I arrived in Manchester on the Monday (February 16) and was met at the airport by a long-time Kiwi friend from Wales via Canada and New Zealand. Kelvin Broad competed on the New Zealand Mountain Running Team for the first time in 1994 and was instrumental in getting the Canadian Trail and Mountain Running Association formed. During the nearly three hour drive to Nether Wasdale in the Lake District (which would have been longer if we were not armed with a GPS tracking system telling us precisely where to go at every turn and juncture in the crisscrossing motorways), we marveled at the scenery which reminded both of us of New Zealand. Narrow, winding roads, sheep dotting the landscape, lush green hillsides, and farms far and wide.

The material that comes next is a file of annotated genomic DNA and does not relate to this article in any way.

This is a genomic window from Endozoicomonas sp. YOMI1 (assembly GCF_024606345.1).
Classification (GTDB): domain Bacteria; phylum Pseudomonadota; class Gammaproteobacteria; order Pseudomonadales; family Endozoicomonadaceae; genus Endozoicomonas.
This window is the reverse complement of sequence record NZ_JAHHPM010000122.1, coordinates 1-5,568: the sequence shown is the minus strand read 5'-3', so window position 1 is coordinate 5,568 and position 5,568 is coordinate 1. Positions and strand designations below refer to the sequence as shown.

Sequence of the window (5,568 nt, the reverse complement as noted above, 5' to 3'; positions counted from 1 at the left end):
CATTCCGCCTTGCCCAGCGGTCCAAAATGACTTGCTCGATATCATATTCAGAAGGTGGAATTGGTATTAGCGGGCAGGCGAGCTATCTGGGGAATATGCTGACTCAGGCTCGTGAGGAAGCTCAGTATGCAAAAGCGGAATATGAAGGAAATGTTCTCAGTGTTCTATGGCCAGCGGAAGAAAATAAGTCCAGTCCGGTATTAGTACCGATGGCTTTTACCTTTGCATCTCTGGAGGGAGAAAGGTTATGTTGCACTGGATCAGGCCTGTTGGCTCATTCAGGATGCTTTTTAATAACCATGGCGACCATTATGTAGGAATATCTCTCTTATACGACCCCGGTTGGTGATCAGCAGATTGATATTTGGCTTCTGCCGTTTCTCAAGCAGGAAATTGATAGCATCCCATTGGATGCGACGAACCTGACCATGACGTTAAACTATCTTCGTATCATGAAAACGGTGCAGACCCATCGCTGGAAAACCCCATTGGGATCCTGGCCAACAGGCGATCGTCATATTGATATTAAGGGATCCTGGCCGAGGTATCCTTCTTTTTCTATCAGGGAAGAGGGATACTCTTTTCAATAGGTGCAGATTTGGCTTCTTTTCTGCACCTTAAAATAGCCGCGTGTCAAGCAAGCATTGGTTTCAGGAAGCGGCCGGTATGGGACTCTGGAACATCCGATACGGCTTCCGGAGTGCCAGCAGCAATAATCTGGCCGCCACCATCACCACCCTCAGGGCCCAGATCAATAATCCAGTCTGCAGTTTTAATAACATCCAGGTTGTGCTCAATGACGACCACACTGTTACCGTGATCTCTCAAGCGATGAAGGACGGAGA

Upon arriving at our destination, the Screes Inn for me in Nether Wasdale and another B and B for Kelvin in nearby Wasdale, we decided to go for a run. We started on the road marveling at the lush fields around us and looking for a pathway to connect us to a trail system. We were heading toward Wast Water, a lake which is approximately 4.6 kilometres (almost 3 miles) long and 600 metres (more than a third of a mile) wide. It is the deepest lake in England, at 79 metres (258 feet), and is owned by the National Trust. The head of the Wasdale valley is surrounded by some of the highest mountains in England, including Scafell Pike (3,209 feet) Great Gable and Lingmell. The vistas were magnificent. What we found instead of a "trail-specific" system were a series of bridle paths which connected farm to farm and meandered across the lower valleys between the fells and wound up the scree fields. There was a bit of cloud cover and the skies were turning grey at about 5:00 p.m. There was not a breath of wind on this late afternoon and temperatures were a humid 48 or so. We ran among the Herdwick sheep, a variety familiar to this region and bred for its mutton rather than its coarse dark-colored wool. Kelvin, a PhD in language studies and a professor at the University of Calgary, specializes in literacy studies. He spends much of his "free" time these days with his brood of border collies - some 14 - of all ages bred to herd sheep. Kelvin and his wife Angie compete in local sheep trials and moved to Wales to pursue their passion for the sport. During our run we stopped to watch a local farmer put his dog through training with his small herd of sheep. It was fascinating to watch the dog run at lightning speed to gather sheep which had strayed from the herd. We ran across the grass - moist and sponge like from the ever-constant moisture nearly sucking our shoes off our feet especially in the muddier sections by creek beds. Our hour-long run was a perfect way to enjoy the countryside and for me to unwind after a long flight from Colorado Springs via Denver, Chicago, Frankfurt, and finally Manchester.